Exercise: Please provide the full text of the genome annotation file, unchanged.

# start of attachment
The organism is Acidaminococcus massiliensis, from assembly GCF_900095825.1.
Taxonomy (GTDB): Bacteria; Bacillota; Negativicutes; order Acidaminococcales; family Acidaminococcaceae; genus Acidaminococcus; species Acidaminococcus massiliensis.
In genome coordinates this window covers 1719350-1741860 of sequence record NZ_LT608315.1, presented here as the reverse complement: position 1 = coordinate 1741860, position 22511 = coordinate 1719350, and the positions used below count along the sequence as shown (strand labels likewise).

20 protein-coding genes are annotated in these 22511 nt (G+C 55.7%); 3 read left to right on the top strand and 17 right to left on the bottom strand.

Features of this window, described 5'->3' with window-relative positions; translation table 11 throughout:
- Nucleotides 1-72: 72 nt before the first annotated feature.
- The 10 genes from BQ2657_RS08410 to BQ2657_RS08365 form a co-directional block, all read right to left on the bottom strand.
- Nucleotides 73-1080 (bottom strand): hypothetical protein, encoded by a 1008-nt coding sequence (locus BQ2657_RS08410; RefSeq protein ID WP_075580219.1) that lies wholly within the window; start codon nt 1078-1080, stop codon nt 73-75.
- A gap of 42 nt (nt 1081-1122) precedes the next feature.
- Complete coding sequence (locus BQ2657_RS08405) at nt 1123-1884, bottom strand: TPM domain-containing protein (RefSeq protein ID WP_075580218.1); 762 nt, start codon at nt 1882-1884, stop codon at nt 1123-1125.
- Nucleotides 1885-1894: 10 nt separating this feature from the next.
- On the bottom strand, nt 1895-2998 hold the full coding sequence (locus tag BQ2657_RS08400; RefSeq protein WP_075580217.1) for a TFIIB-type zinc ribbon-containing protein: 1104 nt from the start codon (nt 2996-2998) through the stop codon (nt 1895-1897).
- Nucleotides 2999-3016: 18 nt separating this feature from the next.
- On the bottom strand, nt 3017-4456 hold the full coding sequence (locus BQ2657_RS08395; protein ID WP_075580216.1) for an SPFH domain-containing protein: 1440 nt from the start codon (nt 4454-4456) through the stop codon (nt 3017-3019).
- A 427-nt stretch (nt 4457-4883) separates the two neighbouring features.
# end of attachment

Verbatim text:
The organism is Acidaminococcus massiliensis, from assembly GCF_900095825.1.
Taxonomy (GTDB): Bacteria; Bacillota; Negativicutes; order Acidaminococcales; family Acidaminococcaceae; genus Acidaminococcus; species Acidaminococcus massiliensis.
In genome coordinates this window covers 1719350-1741860 of sequence record NZ_LT608315.1, presented here as the reverse complement: position 1 = coordinate 1741860, position 22511 = coordinate 1719350, and the positions used below count along the sequence as shown (strand labels likewise).

20 protein-coding genes are annotated in these 22511 nt (G+C 55.7%); 3 read left to right on the top strand and 17 right to left on the bottom strand.

Features of this window, described 5'->3' with window-relative positions; translation table 11 throughout:
- Nucleotides 1-72: 72 nt before the first annotated feature.
- The 10 genes from BQ2657_RS08410 to BQ2657_RS08365 form a co-directional block, all read right to left on the bottom strand.
- Nucleotides 73-1080 (bottom strand): hypothetical protein, encoded by a 1008-nt coding sequence (locus BQ2657_RS08410; RefSeq protein ID WP_075580219.1) that lies wholly within the window; start codon nt 1078-1080, stop codon nt 73-75.
- A gap of 42 nt (nt 1081-1122) precedes the next feature.
- Complete coding sequence (locus BQ2657_RS08405) at nt 1123-1884, bottom strand: TPM domain-containing protein (RefSeq protein ID WP_075580218.1); 762 nt, start codon at nt 1882-1884, stop codon at nt 1123-1125.
- Nucleotides 1885-1894: 10 nt separating this feature from the next.
- On the bottom strand, nt 1895-2998 hold the full coding sequence (locus tag BQ2657_RS08400; RefSeq protein WP_075580217.1) for a TFIIB-type zinc ribbon-containing protein: 1104 nt from the start codon (nt 2996-2998) through the stop codon (nt 1895-1897).
- Nucleotides 2999-3016: 18 nt separating this feature from the next.
- On the bottom strand, nt 3017-4456 hold the full coding sequence (locus BQ2657_RS08395; protein ID WP_075580216.1) for an SPFH domain-containing protein: 1440 nt from the start codon (nt 4454-4456) through the stop codon (nt 3017-3019).
- A 427-nt stretch (nt 4457-4883) separates the two neighbouring features.